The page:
Skip to ContentGo to accessibility pageKeyboard shortcuts menu
OpenStax Logo
Principles of Marketing

18.2 Major Types of Retailers

Principles of Marketing18.2 Major Types of Retailers

Learning Outcomes

By the end of this section, you will be able to:

  • 1 Characterize various store retailers.
  • 2 Characterize various non-store retailers

Retailers, in some form or another, have been around for most of human history. As early as 800 BCE in ancient Athens, Greece, businesspeople sold their goods in developed markets at the city’s center.8 Throughout history, this type of business has grown and become more specialized based on the needs of customers and the ability we now have to travel fairly easily. Today, retailers are often defined by their product lines—a group of products that are related to one another. Retailers are broken into two main categories, store or non-store retailers, which are further broken into retail types. Retail types are defined by their product lines. See Table 18.1 for a breakdown of retail types, the typical product focus for that retail type, and examples of retailers that fall into that type.

Retail Type Product Focus Example
Store Retailers
Specialty Store Single product line AutoZone
Department store Wide variety of product lines JCPenney, Kohl’s
Supermarket Multiple product lines; focused mostly on grocery with limited services Publix, Kroger, Save A Lot
Superstore Combination of supermarket and department store Target, Walmart
Convenience Store Limited range of everyday items 7-Eleven, Speedway
Category killer Very large superstores with wide product lines within a category Best Buy, Lowe’s, Home Depot, Staples, Office Depot
Discount store Broad range of products with few or no services Dollar General, Dollar Tree, Family Dollar
Off-price retailer Brand name overstock, irregulars, and closeouts T.J.Maxx, Ross
Factory outlet Overstock or over-manufactured brand-name items, usually clothing; typically in a mall setting with other factory outlets Sawgrass Mills Factory Outlet, Indiana Premium Outlets, Osage Outlets; Hanes Outlet, L.L.Bean Outlet
Warehouse club Bulk items at discount for paid membership Sam’s Club, BJ’s, Costco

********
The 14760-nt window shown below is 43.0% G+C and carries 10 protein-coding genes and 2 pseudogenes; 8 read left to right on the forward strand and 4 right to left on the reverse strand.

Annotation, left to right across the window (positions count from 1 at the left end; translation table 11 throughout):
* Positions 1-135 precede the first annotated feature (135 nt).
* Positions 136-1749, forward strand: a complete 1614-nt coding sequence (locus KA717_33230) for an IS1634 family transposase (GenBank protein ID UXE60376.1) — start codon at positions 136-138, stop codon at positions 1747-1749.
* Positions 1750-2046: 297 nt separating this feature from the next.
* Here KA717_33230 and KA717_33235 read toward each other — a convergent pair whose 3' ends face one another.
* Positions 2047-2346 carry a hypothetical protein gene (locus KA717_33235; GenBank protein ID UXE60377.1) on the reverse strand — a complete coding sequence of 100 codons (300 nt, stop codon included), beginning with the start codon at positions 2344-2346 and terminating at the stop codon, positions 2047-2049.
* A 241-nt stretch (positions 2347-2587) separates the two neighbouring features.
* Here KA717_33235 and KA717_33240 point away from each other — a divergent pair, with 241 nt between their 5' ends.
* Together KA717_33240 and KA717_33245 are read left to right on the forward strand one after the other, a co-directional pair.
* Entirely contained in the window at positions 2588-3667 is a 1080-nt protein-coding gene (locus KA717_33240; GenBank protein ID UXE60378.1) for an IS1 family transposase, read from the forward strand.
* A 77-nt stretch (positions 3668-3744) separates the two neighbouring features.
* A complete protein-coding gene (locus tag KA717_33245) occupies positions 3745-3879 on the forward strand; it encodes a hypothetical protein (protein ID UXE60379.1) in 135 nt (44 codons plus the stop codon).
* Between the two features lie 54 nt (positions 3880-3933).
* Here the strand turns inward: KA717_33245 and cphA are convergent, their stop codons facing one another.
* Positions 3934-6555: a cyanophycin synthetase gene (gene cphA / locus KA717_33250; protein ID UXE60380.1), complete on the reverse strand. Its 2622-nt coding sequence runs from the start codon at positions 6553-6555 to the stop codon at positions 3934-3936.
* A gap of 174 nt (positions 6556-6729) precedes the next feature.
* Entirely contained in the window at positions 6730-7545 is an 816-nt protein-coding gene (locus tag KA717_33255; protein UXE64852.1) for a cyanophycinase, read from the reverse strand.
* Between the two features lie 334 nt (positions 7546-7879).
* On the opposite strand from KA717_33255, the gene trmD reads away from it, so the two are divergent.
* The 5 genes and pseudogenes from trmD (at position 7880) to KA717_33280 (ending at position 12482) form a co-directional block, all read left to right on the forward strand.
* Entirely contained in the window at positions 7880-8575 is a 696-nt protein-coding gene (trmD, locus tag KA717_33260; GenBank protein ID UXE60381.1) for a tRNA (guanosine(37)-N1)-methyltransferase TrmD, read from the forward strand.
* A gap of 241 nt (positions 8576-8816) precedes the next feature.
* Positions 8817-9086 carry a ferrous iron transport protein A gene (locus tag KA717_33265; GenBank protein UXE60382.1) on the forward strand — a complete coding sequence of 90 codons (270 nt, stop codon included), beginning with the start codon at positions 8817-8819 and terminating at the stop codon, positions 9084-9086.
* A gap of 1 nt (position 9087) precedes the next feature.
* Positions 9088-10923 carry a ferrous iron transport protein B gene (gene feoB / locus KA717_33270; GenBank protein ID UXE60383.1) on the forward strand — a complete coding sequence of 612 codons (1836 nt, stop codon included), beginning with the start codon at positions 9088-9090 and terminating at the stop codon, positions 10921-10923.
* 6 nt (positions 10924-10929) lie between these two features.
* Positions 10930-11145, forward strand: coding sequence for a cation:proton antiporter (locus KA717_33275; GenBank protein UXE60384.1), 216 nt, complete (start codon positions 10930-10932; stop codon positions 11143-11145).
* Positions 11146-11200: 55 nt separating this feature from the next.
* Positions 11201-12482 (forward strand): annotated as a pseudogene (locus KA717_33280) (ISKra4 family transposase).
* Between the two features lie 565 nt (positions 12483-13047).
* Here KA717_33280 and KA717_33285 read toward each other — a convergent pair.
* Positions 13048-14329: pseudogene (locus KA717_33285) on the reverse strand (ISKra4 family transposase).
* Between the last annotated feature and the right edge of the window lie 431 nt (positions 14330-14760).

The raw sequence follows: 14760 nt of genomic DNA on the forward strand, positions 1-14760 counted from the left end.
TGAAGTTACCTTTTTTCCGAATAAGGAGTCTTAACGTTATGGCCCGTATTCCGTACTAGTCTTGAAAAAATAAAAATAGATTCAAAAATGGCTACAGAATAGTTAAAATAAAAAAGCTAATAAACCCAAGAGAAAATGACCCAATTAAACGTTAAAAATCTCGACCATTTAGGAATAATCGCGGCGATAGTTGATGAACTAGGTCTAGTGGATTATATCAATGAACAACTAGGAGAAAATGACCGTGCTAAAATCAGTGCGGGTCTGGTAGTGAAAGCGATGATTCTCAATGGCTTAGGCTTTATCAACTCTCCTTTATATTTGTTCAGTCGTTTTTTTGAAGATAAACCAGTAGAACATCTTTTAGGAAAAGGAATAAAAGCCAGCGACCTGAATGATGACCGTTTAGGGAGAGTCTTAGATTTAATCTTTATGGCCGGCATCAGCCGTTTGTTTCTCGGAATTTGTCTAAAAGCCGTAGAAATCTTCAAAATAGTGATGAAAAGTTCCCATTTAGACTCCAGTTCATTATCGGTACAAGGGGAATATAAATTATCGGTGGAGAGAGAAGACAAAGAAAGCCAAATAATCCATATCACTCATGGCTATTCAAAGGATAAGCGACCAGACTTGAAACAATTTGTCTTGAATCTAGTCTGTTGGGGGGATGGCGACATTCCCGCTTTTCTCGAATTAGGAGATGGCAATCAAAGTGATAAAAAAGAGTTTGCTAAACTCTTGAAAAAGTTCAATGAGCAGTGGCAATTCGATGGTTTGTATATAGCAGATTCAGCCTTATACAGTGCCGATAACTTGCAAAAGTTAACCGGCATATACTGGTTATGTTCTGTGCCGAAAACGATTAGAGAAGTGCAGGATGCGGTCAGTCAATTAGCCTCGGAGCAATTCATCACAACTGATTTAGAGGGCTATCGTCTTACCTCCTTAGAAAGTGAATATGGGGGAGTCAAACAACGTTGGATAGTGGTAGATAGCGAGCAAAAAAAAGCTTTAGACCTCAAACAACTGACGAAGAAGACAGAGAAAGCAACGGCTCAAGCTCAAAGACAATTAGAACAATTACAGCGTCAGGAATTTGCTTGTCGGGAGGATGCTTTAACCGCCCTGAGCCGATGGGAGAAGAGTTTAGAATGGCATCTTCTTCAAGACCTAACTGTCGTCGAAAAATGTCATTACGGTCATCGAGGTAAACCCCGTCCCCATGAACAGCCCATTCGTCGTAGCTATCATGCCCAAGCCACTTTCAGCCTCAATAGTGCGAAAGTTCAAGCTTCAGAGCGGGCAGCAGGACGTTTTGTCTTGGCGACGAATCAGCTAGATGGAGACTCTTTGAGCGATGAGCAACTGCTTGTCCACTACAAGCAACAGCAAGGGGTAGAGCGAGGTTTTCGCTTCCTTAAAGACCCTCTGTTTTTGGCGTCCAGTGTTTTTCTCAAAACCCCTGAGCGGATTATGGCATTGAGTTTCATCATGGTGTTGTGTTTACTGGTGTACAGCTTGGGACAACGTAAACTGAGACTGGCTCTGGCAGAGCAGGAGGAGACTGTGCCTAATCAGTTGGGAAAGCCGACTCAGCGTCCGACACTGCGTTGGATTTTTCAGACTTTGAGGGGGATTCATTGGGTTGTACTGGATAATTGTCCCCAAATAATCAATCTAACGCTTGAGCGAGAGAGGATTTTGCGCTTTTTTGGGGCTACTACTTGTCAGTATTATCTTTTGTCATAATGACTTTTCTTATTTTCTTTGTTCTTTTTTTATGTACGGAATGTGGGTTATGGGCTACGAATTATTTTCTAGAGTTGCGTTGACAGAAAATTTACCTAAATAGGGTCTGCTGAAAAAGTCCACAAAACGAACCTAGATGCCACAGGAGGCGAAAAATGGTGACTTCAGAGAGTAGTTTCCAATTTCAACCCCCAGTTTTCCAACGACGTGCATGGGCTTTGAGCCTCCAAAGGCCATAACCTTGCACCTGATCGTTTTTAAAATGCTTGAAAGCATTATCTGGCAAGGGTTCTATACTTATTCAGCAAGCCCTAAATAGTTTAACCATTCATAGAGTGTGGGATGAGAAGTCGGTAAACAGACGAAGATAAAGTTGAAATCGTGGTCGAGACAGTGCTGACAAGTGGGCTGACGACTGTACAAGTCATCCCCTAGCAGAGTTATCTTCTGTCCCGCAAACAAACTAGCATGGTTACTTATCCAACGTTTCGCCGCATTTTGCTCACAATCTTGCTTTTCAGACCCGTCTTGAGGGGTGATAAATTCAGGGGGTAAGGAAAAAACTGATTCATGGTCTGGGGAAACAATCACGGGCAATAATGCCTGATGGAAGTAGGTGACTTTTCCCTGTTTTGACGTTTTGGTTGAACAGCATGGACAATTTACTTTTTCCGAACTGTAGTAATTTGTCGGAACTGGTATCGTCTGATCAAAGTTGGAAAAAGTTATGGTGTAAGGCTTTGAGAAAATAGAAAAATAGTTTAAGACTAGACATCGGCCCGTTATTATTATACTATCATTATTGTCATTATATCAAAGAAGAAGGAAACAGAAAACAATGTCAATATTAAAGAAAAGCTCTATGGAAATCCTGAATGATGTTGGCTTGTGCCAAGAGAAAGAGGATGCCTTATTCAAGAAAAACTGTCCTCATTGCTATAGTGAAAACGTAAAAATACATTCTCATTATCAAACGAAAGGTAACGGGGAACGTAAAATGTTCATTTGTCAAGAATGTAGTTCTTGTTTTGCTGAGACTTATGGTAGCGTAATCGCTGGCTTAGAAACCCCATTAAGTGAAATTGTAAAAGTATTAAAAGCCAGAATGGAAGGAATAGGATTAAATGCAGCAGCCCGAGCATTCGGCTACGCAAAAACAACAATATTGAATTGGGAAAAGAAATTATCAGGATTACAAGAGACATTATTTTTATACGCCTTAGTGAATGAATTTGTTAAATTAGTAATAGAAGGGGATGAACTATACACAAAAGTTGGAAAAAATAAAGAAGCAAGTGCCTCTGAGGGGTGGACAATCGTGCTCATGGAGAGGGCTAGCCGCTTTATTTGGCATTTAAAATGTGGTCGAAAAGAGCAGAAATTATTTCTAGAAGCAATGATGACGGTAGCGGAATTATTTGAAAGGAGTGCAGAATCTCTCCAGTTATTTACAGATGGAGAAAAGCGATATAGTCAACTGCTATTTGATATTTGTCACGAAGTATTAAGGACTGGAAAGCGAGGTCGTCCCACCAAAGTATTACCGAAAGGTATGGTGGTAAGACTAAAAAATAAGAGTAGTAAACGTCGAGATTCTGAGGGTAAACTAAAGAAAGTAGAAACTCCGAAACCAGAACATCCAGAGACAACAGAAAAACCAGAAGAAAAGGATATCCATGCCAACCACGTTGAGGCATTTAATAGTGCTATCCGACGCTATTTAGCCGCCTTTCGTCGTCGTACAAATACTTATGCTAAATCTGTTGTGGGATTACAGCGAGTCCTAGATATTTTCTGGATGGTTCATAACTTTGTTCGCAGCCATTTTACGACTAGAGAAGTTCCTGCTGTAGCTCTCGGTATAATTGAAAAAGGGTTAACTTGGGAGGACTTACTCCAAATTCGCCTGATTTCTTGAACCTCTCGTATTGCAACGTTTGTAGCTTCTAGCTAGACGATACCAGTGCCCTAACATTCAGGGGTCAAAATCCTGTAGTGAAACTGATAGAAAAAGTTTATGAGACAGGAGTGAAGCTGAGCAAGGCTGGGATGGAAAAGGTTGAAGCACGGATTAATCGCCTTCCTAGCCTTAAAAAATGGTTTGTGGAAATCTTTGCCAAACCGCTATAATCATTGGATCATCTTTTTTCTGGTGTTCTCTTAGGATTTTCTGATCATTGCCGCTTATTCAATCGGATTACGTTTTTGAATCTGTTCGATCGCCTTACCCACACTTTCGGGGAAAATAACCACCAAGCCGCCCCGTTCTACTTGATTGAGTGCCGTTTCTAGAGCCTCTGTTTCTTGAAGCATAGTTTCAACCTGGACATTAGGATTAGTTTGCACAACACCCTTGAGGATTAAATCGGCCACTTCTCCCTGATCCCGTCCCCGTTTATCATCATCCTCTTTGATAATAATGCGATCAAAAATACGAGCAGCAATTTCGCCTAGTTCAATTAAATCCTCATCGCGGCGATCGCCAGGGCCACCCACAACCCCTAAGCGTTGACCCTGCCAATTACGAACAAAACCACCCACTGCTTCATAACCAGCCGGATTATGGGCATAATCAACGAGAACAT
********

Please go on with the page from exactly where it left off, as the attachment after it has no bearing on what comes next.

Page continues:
Non-store retailers Vending machines, direct-mail catalogs, television home shopping online, telemarketing, direct selling
Automatic vending Unmanned with very limited product line located in places store retailers are not Snack and beverage machines in a hospital waiting room
Direct mail and catalogs Limited product lines advertised through the mail Tiffany & Co.’s Blue Book, L.L.Bean, Fingerhut
Television home shopping Limited product lines advertised on television Home Shopping Network, QVC
Online retailing Can be wide or limited product lines of products offered for sale via the Internet Amazon
Telemarketing Very limited product line sold via the telephone
Direct selling Very limited product line sold by salespeople who are very knowledgeable about the product and sell directly to a business or end user; used in B2C, but more often in B2B

Kirby Vacuums (B2C)

Publishing companies (B2B)

Technology companies (B2B)

Table 18.1 Types of Retailers

Store Retailers

Retailers tend to be the easiest of the channel members to identify because we see them everywhere we go, both in person and online. A store retailer is a traditional brick-and-mortar establishment where products are displayed for customers to purchase. Store retailers can be categorized in many ways based on their strategy mix, which includes a combination of store hours, location, product assortment, and prices.9

As the number of store retailers has decreased significantly over the years due to their higher operating costs, some companies have found more innovative ways to provide their products in a similar setting. For example, Amazon Go is a store retailer that allows customers to shop in-store, but has eliminated the use of cashiers (and long lines). As customers choose the products they want, the automated store keeps track of the purchase and charges the customers when they exit the store.10